Mike Bader

The U.S. Forest Service created the Categorical Exclusion (CE) to exempt small projects like replacing picnic tables, an outhouse or rehabbing a campsite from National Environmental Policy Act analysis. However, the Forest Service is misapplying it to major federal actions across the West.

On the Bitterroot National Forest, the Eastside tree cutting project covers tens of thousands of acres. But the plan to expand the rustic Holland Lake Lodge on the Flathead National Forest into an upscale four-season resort is perhaps the most egregious example yet.

The Forest Service notice states: “Based on a preliminary assessment, intentions are to categorically exclude the proposed project from documentation in an environmental impact statement [EIS] or an environmental assessment.”

The permit covers 15 acres. The Lodge and buildings were found eligible for listing as a National Historic District. The permit holder claims development would honor the history and character and remain accessible to all. However, many buildings would be torn down and a 13,000 square foot lodge, 3,000 square foot restaurant and a total of 32 new buildings adding up to 33,000 square feet would be built. About 200 large trees would be cut down. It would be visible from every part of the lake.

The Flathead National Forest claims there would be substantial environmental analysis with a CE. Don’t buy it. The purpose of CEs is to exempt proposals from the detailed analysis done in an EIS. They would only evaluate 15 acres but impacts would reach much further.

The new permittee has developed mountain resorts across the West. With their foot in the door they could seek further expansion onto public lands with the possibility of heli-skiing, mountain bike trails, an aerial tram or a ski area. Real estate development is likely. The business model is an upscale destination not available to everybody. We see what follows. National Forests are impacted like the Big Sky area where development and recreation are out of control and there is pollution of the beloved Gallatin River.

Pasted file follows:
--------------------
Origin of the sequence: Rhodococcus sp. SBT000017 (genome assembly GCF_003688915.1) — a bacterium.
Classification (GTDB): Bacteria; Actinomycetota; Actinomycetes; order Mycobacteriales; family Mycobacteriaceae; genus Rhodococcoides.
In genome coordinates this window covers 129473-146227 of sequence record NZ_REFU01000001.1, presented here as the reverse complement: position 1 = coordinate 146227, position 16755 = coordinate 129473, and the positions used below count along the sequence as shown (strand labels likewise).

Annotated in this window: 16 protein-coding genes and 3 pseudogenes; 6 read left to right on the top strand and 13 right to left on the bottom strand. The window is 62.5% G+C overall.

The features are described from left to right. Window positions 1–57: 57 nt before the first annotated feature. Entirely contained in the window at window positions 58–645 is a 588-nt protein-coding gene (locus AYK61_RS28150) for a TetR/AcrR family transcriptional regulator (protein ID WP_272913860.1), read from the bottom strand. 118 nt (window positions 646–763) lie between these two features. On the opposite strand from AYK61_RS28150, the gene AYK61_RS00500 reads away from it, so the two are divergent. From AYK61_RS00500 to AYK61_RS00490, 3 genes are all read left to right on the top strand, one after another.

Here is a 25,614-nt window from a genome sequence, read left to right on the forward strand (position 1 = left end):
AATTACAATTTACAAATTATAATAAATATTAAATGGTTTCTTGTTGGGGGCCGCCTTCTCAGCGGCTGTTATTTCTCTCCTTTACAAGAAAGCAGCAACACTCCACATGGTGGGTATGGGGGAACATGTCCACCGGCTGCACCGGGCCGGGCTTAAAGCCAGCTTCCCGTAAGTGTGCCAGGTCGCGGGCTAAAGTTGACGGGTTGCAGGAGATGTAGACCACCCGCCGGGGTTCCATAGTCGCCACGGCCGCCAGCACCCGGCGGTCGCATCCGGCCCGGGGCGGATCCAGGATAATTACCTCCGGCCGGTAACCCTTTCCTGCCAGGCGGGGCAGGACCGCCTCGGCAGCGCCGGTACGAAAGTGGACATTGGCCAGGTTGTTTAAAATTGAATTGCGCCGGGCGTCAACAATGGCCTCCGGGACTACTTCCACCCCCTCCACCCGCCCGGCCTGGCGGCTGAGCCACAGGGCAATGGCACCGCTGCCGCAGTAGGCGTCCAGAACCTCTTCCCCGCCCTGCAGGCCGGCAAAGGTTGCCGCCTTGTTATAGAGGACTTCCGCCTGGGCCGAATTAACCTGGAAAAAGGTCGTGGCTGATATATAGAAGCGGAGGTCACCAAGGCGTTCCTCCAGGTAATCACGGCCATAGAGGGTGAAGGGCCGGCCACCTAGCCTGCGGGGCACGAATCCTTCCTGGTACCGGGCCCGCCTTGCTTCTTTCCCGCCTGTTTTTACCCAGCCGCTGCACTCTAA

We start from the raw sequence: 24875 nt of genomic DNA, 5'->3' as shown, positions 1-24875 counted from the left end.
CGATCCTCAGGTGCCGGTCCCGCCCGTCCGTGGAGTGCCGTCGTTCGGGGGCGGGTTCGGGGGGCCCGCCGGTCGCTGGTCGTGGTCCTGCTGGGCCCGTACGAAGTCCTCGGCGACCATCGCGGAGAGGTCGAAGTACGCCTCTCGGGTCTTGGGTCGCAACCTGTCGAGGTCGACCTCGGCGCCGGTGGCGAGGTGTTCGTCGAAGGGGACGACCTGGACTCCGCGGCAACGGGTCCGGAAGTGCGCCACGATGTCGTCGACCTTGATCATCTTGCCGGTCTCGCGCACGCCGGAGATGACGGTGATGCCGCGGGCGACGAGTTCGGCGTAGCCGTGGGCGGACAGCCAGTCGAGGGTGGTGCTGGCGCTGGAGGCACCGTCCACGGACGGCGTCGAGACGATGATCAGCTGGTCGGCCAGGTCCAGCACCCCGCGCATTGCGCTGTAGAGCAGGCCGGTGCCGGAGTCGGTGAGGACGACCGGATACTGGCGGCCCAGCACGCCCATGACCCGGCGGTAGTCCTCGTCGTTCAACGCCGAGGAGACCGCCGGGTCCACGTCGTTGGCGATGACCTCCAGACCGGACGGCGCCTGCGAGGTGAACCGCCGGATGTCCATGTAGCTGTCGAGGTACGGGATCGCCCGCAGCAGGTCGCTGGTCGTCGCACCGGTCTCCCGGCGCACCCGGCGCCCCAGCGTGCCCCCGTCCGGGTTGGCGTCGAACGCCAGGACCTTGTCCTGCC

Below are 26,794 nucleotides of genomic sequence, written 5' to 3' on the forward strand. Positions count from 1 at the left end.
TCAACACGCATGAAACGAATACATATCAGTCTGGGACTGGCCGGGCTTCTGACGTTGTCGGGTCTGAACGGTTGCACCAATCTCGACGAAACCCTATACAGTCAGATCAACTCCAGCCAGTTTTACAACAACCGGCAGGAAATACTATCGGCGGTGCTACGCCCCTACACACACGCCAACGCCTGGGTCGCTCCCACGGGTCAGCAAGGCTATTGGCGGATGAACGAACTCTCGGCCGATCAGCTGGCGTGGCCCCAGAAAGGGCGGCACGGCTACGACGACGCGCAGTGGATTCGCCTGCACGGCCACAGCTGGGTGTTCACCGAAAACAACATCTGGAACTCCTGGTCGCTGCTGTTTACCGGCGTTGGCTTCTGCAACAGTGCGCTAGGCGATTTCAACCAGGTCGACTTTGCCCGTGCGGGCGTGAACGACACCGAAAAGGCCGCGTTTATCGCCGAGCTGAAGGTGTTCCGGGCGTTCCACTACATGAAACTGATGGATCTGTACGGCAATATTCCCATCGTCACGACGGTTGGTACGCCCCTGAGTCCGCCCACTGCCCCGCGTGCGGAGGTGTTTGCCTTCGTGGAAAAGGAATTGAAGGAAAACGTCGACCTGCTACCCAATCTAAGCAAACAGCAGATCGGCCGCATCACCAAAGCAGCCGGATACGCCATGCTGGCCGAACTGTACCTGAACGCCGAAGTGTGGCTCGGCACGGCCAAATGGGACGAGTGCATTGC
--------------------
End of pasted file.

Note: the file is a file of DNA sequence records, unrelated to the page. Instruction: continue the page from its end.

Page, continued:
The Forest Service website on CEs states: “…the agency must consider whether there are extraordinary circumstances which would preclude the use of the categorical exclusion… if extraordinary circumstances apply, the agency must conduct an environmental assessment or environmental impact statement.”

There are numerous extraordinary circumstances including habitat for the grizzly bear, lynx and bull trout, protected by the Endangered Species Act. The wolverine is proposed for protection and the area is a nesting site for loons.

The size (the list of proposed construction and infrastructure is four pages long), potential for expansion of the permit area and structures (reasonably foreseeable connected actions), its location next to the Bob Marshall Wilderness within a linkage area for grizzly bear recovery and its potential to alter the character and lifestyle of the Swan Valley also preclude a CE.

They tried to sneak an elephant inside the tent but this proposal requires the Forest Service to prepare an EIS. Better yet, they should declare the expansion is not in the public interest. The permit could be revoked and the Lodge and other buildings nominated for designation as a National Historic District and operated as a Visitor Center, Museum and boat dock accessible to all people.

Thinking plans for an upscale four-season resort can be categorically excluded represents poor judgment. Unless checked, the agency will continue to sweep environmental injuries under the rug. The Forest Service needs a reminder these public lands do not belong to them. They belong to the American people.

Public comments are accepted through October 7. Send to: https://www.fs.usda.gov/project/?project=61746

Mike Bader, Missoula, is an independent consultant and researcher with emphasis on grizzly bears, a conservationist and former seasonal Yellowstone ranger and firefighter. He frequently writes about natural resource issues in the western U.S.

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